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Systematic Reviews for Health: Registering a Protocol

A guide on how a Research Librarian can help you during a systematic review process

Registering Your Protocol

It is a good idea to register your protocol in a publicly accessible way. This will help avoid other people completing a review on your topic. Similarly, before you start doing a systematic review, it's worth checking the different registries that nobody else has already registered a protocol on the same topic.

This page lists mains sources of registered protocols.

For an overview of the characteristics of each register, check out Table 1 of this article:

Pieper, D., & Rombey, T. (2022). Where to prospectively register a systematic review. Systematic Reviews, 11(1), 8. 

This is an open access article.



PROSPERO is an international database of prospectively registered systematic reviews in health and social care, welfare, public health, education, crime, justice, and international development, where there is a health related outcome. Key features from the review protocol are recorded and maintained as a permanent record. No DOI is provided.


Open Science Framework

The Open Science Framework is a free and open source project management tool that supports researchers throughout their entire project life cycle. It has been developed by the Center for Open Science with a mission is to increase openness, integrity, and reproducibility of research.

Amongst other initiatives, it offers preregistration - you can specify your research plan in advance of your study and submit to to a registry.

Cochrane Library of Systematic Reviews

The Cochrane Library is a database that contain different types of high-quality, independent evidence to inform healthcare decision-making. Search the Cochrane Library for any published protocols or reviews related to your topic of interest before you propose and register a new review.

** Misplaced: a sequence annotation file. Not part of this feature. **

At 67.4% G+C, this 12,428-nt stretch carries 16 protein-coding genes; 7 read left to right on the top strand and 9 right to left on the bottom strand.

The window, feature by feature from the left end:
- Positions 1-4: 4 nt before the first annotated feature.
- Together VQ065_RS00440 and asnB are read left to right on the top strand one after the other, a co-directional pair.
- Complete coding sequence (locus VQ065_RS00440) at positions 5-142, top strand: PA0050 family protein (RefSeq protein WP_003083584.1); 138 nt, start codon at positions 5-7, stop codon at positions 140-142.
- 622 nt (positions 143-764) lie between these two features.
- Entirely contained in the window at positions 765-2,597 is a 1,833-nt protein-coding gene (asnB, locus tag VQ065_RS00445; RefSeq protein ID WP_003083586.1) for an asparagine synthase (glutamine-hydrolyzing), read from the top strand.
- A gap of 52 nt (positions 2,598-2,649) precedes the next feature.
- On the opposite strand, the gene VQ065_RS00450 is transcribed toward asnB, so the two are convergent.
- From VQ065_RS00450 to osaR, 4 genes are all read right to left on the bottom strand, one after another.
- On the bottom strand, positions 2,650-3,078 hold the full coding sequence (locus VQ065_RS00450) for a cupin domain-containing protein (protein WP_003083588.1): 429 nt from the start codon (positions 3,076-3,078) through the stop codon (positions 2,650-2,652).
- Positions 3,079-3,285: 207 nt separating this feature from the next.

Inplasy is an international platform to register systematic review and meta-analysis protocols. Registration attracts a small fee, processing time is max. 48 hours and protocols get a DOI.

Learn about step-by-step protocol registration or browse registered protocols. 


Research Registry

The Research Registry offers registration for all types of research studies, from case reports to observational/interventional studies to systematic reviews and meta-analyses.

Whilst the focus in the past has been on registering randomised controlled trials (RCTs), there has been tremendous growth in observational studies (case series, cohort, case-control, cross-sectional, etc), many of which are not registered.  Whilst some trial registries do allow for the registration of observational studies, only a small fraction are actually registered.  



JBI is recognized as a global leader in evidence-based healthcare. The Institute and its collaborating entities promote and support the synthesis, transfer and utilization of evidence through identifying feasible, appropriate, meaningful and effective healthcare practices to assist in the improvement of healthcare outcomes globally.

The JBI EBP database is a comprehensive range of resources including over 3,000 records across seven publication types: Evidence Summaries, Evidence-Based Recommended Practices, Best Practice Information Sheets, Systematic Reviews, Consumer Information Sheets, Systematic Review Protocols, and Technical Reports.

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